We caught up with former Arsenal and England captain, Faye White, ahead of the UEFA Women’s Champions League semi-finals this weekend.
You were injured for the 2006-7 UEFA Cup final win for Arsenal. What was it like watching from the bench?
That was the year I was just returning from a cruciate ligament injury. I was in the squad but not ready to play a game of that magnitude! We went away and I remember Alex Scott scoring in the first leg against Umea then we got back to Boreham Wood and held on really. I was sitting watching it and got on for the last couple of minutes, just to use up time really. It was a great occasion and great to be part of it and see the club win it. We were massively the underdogs at the time because of Umea and their strength but for us to win it in our first final, we just went all crazy.
What do you make of the contrast from then to now, even in just a few years, of the money now being invested in teams and the game?
I think the competition in itself has grown massively with the standard of clubs that you play in all rounds. Also Lyon taking the mantle of the Germans and the Swedish in the past being the winners and the strong teams, which they still are but Lyon seem to have gone that step further because of the finance and they’ve got almost the whole French national team, plus Lotta Schelin from Sweden, Megan Rapinoe from America, the Japanese girl [Shinobu Ohno] and Lara Dickenmann from Switzerland. Some of the money it’s reported they’re on is really good for women’s football. They’ve got a good support backing, I remember playing the year before last when we got to the semis, they had about 20,000 people watching them. Since they had the increase in funding and success, suddenly they’re getting so many people support the game at their stadium. A few years before that they didn’t have so much but they said that a lot of people came because it was Arsenal, which is great and it was a great atmosphere.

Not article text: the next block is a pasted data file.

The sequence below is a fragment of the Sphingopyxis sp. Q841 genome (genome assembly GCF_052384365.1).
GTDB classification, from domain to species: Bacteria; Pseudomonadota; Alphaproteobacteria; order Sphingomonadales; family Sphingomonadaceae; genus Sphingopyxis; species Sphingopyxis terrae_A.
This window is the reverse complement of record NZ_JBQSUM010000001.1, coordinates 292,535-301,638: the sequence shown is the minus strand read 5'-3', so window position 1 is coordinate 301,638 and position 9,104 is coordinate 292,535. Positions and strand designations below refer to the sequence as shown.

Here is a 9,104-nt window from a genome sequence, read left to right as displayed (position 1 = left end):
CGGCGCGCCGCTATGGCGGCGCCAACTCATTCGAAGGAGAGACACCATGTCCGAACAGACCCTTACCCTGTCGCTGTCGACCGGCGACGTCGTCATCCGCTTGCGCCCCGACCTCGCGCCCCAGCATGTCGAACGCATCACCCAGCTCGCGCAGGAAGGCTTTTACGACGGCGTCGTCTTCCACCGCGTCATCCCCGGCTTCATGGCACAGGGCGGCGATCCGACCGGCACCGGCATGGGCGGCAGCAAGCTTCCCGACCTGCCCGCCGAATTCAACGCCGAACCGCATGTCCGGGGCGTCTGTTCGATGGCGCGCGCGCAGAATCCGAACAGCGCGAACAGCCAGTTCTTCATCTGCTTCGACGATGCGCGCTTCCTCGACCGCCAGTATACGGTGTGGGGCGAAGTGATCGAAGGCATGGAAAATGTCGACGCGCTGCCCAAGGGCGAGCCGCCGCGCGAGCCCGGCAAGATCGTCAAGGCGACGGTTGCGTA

Can you see anyone beating current champions Lyon?
They’re such a formidable team and if you were a betting person, you’d expect them to get to the final and be favourites to win it. But as we showed against Umea, you never know and it’s a one-legged game this time as well.
What do you gather is the feeling around the Arsenal camp about the Wolfsburg ties?
They’re positive and they’ll know it’s another massive game and probably going to be harder because Wolfsburg are top of the German league at the moment. But the girls have confidence because they’ve beaten Potsdam in the competition already, the first time we’d beaten a German side. So that can sometimes help going into a game, thinking ‘well we’ve beaten so and so’, plus the girls put in a great performance in the week beating Birmingham, looking really sharp and obviously wanting to impress a new manager, so they’re flying it looks like at the moment and really up for it and looking forward to the new season.
How is Kelly Smith on the injury front?
She picked up a knock in her last game and it’s taken a little bit longer than initially they thought. I think because it’s the ankle she broke prior to the Olympics last year and it’s just bruising but it’s taken a long time for it to settle down for her even to be running again. So she’s probably a few weeks off being ready yet.